"Touching" the Online Product
Recently, at Internet Retailer 2006 conference and exhibition, Website Services Magazine operated a booth intended to add new subscribers. Just about everyone that we asked to subscribe to our free publication picked up the magazine and opened it before agreeing to subscribe. They were "shopping" our magazine. And most shoppers still feel it is important to be able to pick up the item they are shopping for, touch it, tap on it a few times ... maybe smell it. So what do you do if your retail operation is solely online, with no brick-and-mortar location?
The answer lies in reproducing the shopping experience through your Web pages. Newegg, launched in 2001, has quickly become a billion dollar online technology retailer and one of the top 10 overall online retailers. Without a brick-and-mortar location, Newegg VP Howard Tong realized early on that, "The website is our only interface with the customer." And he knew how turn a perceived weakness into a major strength.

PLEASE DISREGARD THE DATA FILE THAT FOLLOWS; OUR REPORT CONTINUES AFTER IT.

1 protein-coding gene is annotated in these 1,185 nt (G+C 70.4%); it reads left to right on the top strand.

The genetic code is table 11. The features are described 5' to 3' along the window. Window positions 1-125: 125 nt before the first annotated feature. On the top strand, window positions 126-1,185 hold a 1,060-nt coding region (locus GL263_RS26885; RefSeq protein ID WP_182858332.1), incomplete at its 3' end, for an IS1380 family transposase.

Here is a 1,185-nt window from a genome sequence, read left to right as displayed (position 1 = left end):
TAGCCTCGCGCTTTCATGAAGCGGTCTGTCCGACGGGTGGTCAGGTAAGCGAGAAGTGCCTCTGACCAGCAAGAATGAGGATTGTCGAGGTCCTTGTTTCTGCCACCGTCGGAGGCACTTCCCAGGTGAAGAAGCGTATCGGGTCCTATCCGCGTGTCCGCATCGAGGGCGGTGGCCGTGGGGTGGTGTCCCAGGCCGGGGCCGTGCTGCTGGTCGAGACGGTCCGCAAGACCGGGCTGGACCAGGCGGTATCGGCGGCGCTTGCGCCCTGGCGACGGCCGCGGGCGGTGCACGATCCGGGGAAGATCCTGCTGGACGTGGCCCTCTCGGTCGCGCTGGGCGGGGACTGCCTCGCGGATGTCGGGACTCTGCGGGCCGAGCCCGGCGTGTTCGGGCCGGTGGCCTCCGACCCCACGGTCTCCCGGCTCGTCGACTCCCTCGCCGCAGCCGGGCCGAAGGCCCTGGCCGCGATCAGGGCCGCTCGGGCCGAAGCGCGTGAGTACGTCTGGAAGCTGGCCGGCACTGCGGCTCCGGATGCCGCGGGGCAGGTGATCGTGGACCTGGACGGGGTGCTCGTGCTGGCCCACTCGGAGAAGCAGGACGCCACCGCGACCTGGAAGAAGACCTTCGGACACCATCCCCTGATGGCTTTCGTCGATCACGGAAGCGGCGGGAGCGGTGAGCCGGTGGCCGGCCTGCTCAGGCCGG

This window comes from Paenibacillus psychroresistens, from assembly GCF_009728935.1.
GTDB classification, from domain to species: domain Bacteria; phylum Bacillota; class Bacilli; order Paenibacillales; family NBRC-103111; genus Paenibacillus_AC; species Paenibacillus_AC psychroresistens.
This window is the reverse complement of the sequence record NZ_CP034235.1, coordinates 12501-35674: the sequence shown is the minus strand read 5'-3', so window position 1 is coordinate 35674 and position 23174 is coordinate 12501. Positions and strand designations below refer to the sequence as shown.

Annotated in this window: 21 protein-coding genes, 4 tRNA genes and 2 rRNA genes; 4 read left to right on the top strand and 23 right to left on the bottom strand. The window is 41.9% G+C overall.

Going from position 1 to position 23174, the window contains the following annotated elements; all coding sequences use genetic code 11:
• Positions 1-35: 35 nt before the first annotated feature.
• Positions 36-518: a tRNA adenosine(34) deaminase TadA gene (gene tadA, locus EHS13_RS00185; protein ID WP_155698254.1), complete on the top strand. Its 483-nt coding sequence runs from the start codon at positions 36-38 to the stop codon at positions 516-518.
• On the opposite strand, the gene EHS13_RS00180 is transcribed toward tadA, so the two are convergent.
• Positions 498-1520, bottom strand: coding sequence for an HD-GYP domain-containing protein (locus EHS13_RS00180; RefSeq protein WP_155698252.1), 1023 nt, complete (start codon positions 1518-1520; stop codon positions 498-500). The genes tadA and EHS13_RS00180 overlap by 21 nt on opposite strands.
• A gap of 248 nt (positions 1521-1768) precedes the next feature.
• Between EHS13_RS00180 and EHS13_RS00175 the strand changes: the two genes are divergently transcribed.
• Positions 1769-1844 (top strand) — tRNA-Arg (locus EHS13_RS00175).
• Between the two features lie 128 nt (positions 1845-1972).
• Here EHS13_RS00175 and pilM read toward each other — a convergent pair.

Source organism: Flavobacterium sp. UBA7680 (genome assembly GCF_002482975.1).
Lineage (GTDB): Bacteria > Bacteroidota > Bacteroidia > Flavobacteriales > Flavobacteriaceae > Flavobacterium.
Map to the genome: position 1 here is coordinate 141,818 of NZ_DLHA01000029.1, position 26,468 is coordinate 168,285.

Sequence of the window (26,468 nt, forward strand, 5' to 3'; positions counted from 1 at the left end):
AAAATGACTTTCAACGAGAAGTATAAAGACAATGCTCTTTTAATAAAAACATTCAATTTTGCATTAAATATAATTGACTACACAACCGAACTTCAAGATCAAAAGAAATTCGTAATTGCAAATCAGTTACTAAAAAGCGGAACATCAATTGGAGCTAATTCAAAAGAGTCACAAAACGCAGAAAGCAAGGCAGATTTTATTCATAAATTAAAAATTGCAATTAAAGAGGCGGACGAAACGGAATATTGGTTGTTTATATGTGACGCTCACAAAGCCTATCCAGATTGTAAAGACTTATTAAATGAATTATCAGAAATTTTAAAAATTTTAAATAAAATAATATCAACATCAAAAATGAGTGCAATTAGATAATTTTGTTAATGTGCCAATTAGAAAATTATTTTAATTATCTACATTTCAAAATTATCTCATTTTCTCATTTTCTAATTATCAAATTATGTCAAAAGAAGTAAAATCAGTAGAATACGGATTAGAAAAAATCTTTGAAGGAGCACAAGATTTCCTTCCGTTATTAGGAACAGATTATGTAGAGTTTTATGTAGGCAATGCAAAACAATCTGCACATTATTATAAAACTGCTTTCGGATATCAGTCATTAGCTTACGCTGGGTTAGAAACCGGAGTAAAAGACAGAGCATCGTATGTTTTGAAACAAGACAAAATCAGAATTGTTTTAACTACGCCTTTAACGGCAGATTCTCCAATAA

Newegg's website features detailed, targeted graphics to it's customer base - one that it know's well. Looking to buy a new motherboard? One page features an up-close shot of the box at a high enough quality to read the text. The next page shows the content of the box, a closer look reveals the intimate details of the board itself. Even further, more pages offer a look at the individual components of the board, add-ons, software and other components. All of this provides the shopper with a way to "touch" the product before they purchase it. Of course, it is critical to know your customer base and what is important for them to see about your product. Unfortunately, scratch-and-sniff monitors are not available yet, but nothing is impossible.